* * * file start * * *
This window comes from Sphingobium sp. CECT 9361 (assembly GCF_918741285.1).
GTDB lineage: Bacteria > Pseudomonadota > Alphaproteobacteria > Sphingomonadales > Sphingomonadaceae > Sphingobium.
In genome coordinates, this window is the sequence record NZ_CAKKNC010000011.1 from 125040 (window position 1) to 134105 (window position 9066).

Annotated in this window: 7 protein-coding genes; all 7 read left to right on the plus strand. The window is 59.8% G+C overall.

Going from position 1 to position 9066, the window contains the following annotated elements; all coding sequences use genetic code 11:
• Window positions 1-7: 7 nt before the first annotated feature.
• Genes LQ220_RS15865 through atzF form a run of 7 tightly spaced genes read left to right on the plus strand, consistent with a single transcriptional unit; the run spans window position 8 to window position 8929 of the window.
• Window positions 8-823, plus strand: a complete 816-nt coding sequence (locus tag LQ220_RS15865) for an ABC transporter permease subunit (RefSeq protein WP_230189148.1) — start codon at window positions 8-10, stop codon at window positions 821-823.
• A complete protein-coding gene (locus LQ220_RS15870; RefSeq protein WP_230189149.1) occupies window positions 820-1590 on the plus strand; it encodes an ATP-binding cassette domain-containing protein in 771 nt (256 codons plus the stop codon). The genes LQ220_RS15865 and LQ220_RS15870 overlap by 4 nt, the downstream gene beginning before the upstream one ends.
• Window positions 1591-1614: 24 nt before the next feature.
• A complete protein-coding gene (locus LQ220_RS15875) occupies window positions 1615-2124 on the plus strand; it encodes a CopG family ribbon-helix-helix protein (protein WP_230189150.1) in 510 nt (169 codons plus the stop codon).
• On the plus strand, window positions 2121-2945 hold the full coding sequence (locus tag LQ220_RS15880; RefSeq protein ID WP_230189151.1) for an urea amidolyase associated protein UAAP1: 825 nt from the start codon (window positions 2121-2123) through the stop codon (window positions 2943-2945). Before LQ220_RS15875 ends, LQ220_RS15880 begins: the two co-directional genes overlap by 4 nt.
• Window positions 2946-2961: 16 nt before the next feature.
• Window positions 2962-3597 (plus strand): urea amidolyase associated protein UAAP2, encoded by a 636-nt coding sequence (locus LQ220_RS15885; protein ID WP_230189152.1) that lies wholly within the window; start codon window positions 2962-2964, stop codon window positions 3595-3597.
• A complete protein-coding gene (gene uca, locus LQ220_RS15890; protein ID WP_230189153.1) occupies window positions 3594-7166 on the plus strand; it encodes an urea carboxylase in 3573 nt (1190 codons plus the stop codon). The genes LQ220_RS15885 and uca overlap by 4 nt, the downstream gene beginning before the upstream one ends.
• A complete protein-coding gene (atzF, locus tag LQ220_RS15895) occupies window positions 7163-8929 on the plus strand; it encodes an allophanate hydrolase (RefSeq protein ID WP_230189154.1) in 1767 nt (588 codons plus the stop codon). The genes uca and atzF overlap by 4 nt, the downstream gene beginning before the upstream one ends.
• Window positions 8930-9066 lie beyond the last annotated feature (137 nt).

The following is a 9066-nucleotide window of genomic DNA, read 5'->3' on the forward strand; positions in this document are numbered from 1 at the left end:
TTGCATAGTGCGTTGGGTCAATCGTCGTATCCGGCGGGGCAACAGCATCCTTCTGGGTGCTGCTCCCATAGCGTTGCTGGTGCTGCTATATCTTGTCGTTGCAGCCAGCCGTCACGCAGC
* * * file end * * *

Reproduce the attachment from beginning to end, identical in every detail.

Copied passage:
This window comes from Sphingobium sp. CECT 9361 (assembly GCF_918741285.1).
GTDB lineage: Bacteria > Pseudomonadota > Alphaproteobacteria > Sphingomonadales > Sphingomonadaceae > Sphingobium.
In genome coordinates, this window is the sequence record NZ_CAKKNC010000011.1 from 125040 (window position 1) to 134105 (window position 9066).

Annotated in this window: 7 protein-coding genes; all 7 read left to right on the plus strand. The window is 59.8% G+C overall.

Going from position 1 to position 9066, the window contains the following annotated elements; all coding sequences use genetic code 11:
• Window positions 1-7: 7 nt before the first annotated feature.
• Genes LQ220_RS15865 through atzF form a run of 7 tightly spaced genes read left to right on the plus strand, consistent with a single transcriptional unit; the run spans window position 8 to window position 8929 of the window.
• Window positions 8-823, plus strand: a complete 816-nt coding sequence (locus tag LQ220_RS15865) for an ABC transporter permease subunit (RefSeq protein WP_230189148.1) — start codon at window positions 8-10, stop codon at window positions 821-823.
• A complete protein-coding gene (locus LQ220_RS15870; RefSeq protein WP_230189149.1) occupies window positions 820-1590 on the plus strand; it encodes an ATP-binding cassette domain-containing protein in 771 nt (256 codons plus the stop codon). The genes LQ220_RS15865 and LQ220_RS15870 overlap by 4 nt, the downstream gene beginning before the upstream one ends.
• Window positions 1591-1614: 24 nt before the next feature.
• A complete protein-coding gene (locus LQ220_RS15875) occupies window positions 1615-2124 on the plus strand; it encodes a CopG family ribbon-helix-helix protein (protein WP_230189150.1) in 510 nt (169 codons plus the stop codon).
• On the plus strand, window positions 2121-2945 hold the full coding sequence (locus tag LQ220_RS15880; RefSeq protein ID WP_230189151.1) for an urea amidolyase associated protein UAAP1: 825 nt from the start codon (window positions 2121-2123) through the stop codon (window positions 2943-2945). Before LQ220_RS15875 ends, LQ220_RS15880 begins: the two co-directional genes overlap by 4 nt.
• Window positions 2946-2961: 16 nt before the next feature.
• Window positions 2962-3597 (plus strand): urea amidolyase associated protein UAAP2, encoded by a 636-nt coding sequence (locus LQ220_RS15885; protein ID WP_230189152.1) that lies wholly within the window; start codon window positions 2962-2964, stop codon window positions 3595-3597.
• A complete protein-coding gene (gene uca, locus LQ220_RS15890; protein ID WP_230189153.1) occupies window positions 3594-7166 on the plus strand; it encodes an urea carboxylase in 3573 nt (1190 codons plus the stop codon). The genes LQ220_RS15885 and uca overlap by 4 nt, the downstream gene beginning before the upstream one ends.
• A complete protein-coding gene (atzF, locus tag LQ220_RS15895) occupies window positions 7163-8929 on the plus strand; it encodes an allophanate hydrolase (RefSeq protein ID WP_230189154.1) in 1767 nt (588 codons plus the stop codon). The genes uca and atzF overlap by 4 nt, the downstream gene beginning before the upstream one ends.
• Window positions 8930-9066 lie beyond the last annotated feature (137 nt).

The following is a 9066-nucleotide window of genomic DNA, read 5'->3' on the forward strand; positions in this document are numbered from 1 at the left end:
TTGCATAGTGCGTTGGGTCAATCGTCGTATCCGGCGGGGCAACAGCATCCTTCTGGGTGCTGCTCCCATAGCGTTGCTGGTGCTGCTATATCTTGTCGTTGCAGCCAGCCGTCACGCAGC